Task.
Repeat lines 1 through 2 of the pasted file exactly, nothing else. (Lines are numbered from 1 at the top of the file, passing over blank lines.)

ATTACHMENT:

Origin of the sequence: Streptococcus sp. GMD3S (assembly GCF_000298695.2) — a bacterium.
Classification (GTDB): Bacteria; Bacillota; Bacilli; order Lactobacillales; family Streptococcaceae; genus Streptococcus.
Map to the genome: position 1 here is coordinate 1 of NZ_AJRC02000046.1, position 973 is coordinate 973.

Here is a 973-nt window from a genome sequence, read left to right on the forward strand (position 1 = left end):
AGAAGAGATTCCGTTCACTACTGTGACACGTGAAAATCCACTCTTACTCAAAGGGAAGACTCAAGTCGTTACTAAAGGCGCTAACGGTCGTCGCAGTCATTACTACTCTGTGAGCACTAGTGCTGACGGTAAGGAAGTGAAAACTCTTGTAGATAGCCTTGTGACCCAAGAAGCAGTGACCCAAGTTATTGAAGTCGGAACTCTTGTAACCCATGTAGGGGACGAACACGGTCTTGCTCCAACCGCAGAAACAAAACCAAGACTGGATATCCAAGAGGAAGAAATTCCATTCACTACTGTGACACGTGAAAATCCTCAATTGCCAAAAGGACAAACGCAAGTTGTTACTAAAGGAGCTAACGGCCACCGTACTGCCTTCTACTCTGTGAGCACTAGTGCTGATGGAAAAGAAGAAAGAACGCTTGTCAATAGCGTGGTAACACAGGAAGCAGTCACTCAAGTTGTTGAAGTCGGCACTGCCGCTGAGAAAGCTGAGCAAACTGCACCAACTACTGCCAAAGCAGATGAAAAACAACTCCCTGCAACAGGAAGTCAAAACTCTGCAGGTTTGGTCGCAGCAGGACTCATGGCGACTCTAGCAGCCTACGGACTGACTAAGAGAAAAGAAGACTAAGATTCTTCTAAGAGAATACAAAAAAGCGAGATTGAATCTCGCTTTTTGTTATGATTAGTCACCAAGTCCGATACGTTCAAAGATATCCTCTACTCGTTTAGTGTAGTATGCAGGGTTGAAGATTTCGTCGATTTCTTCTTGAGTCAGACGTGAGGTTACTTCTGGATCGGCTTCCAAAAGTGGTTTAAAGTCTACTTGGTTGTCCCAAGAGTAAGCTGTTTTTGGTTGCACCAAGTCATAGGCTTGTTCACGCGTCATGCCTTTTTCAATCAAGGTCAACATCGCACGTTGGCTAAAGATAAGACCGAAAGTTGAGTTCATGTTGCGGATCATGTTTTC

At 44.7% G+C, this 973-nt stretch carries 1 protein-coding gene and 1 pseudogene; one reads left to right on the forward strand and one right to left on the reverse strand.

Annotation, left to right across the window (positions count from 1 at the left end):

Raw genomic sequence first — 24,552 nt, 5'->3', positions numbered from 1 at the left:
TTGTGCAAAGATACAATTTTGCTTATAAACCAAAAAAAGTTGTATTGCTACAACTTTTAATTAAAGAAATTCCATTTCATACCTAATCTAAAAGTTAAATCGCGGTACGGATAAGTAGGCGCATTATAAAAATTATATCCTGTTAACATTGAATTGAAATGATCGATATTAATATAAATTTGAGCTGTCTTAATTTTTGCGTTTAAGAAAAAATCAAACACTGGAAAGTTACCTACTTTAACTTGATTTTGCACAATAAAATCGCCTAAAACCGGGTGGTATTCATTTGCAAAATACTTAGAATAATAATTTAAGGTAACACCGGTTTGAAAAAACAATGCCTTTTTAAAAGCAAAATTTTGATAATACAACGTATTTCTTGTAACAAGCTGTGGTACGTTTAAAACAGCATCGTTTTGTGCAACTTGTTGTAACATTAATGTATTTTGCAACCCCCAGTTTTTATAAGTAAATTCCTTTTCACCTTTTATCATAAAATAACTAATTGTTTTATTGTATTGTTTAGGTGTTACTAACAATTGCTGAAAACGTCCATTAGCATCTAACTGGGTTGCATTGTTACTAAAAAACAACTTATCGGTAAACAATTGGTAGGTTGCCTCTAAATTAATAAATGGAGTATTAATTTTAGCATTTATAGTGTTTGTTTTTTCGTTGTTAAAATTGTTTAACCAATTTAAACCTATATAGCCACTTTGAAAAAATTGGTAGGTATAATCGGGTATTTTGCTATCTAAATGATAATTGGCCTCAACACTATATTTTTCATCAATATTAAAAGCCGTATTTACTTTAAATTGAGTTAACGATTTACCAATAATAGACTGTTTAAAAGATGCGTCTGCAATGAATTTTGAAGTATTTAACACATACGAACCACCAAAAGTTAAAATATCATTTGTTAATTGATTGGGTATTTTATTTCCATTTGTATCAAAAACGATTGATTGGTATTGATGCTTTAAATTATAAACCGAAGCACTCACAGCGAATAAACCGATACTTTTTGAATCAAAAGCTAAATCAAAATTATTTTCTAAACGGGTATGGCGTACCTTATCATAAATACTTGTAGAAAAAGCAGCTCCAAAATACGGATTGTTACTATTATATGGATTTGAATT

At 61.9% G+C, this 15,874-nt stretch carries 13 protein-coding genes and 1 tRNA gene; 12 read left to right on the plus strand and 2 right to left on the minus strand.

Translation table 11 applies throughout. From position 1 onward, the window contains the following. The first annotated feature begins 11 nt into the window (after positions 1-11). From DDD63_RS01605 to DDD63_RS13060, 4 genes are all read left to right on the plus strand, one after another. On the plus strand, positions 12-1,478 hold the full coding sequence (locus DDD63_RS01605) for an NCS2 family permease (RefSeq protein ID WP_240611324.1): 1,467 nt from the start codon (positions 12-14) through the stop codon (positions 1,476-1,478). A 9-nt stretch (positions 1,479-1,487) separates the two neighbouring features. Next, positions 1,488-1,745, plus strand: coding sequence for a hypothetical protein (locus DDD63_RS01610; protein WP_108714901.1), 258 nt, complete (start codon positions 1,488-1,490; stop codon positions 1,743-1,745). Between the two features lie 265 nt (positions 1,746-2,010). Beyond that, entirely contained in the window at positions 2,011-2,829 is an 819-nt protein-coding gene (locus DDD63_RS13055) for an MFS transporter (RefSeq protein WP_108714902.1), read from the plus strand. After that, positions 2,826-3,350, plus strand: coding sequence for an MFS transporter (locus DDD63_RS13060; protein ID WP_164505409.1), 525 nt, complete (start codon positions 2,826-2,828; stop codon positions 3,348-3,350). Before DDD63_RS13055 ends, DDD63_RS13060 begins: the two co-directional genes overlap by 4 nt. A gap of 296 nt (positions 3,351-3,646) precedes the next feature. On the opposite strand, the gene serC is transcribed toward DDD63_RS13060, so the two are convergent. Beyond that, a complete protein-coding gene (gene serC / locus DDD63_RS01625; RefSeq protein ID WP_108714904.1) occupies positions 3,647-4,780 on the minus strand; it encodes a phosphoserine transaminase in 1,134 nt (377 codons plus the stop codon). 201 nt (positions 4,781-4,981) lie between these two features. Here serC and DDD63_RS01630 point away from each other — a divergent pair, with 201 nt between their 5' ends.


Origin of the sequence: Streptococcus sp. GMD3S (assembly GCF_000298695.2) — a bacterium.
Classification (GTDB): Bacteria; Bacillota; Bacilli; order Lactobacillales; family Streptococcaceae; genus Streptococcus.